The Pentagon has approved a national security waiver to restart F-35 fighter deliveries after Lockheed Martin discovered a metal component in the jet had come from China, according to three people with direct knowledge of the decision.
Congress was notified on Friday that the Pentagon had completed its investigation and that William LaPlante, undersecretary of defense for acquisition and sustainment, has signed a national security waiver, meaning the Defense Department would not replace the part in aircraft that have already been delivered. The three people spoke on condition of anonymity in order to discuss the decision before it is announced.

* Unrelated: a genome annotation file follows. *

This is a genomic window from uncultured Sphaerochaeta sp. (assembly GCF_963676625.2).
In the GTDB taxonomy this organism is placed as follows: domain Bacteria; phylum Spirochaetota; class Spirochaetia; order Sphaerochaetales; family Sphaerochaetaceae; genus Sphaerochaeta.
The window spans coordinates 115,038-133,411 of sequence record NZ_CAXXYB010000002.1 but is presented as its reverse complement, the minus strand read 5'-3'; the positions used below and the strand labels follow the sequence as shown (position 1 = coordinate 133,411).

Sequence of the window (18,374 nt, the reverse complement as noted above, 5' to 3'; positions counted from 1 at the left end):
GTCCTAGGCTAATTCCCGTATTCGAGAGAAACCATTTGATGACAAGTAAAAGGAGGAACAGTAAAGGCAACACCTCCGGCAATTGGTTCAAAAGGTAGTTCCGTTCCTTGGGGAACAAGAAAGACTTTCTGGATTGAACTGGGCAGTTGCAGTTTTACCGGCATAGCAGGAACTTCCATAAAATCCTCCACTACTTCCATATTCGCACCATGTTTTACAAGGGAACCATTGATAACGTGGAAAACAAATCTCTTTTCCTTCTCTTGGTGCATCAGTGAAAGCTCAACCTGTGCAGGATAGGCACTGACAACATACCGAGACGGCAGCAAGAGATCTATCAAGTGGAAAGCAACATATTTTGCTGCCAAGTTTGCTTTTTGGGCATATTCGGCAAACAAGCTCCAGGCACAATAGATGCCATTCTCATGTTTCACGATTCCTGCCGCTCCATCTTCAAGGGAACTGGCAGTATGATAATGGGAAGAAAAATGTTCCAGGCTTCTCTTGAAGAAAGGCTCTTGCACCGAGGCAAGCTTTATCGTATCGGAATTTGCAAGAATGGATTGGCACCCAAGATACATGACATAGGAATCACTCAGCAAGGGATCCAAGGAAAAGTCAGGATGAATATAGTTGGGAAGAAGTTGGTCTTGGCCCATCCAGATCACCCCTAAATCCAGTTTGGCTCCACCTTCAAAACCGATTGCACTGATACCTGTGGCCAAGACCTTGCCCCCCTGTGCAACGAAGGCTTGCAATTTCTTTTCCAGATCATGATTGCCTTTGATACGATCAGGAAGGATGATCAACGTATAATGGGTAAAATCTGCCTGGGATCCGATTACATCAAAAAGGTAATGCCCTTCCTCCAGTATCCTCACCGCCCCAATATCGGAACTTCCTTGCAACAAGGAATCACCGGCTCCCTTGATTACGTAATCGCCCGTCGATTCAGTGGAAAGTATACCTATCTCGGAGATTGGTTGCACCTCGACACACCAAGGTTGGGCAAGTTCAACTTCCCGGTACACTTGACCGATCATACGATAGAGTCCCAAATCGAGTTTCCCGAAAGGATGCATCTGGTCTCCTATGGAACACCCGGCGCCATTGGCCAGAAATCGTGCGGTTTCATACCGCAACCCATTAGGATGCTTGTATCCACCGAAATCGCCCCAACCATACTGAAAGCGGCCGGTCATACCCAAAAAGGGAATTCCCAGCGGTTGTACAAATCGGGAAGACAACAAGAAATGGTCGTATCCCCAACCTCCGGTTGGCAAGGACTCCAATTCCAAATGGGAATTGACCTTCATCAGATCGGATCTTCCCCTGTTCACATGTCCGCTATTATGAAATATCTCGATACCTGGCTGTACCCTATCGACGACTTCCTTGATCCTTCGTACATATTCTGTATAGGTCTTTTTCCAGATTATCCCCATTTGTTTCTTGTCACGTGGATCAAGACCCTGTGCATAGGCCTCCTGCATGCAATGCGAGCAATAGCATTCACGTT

The Defense Contract Management Agency notified the F-35 Joint Program Office at the Pentagon on Aug. 19 that an alloy used in magnets contained in the F-35’s turbomachine pumps came from China. Lockheed Martin builds the overall aircraft, but the turbomachine is produced by Honeywell.
The discovery did not affect flight operations already in service, the Joint Program Office said.
The problem underscores issues with the U.S. supply chain and shows that large defense contractors are unaware of every detail, LaPlante told reporters Sept. 9.
“This is becoming almost a real-time issue of tracking and making sure that there’s integrity in your supply chain,” LaPlante said.
Connor O’Brien contributed to this report.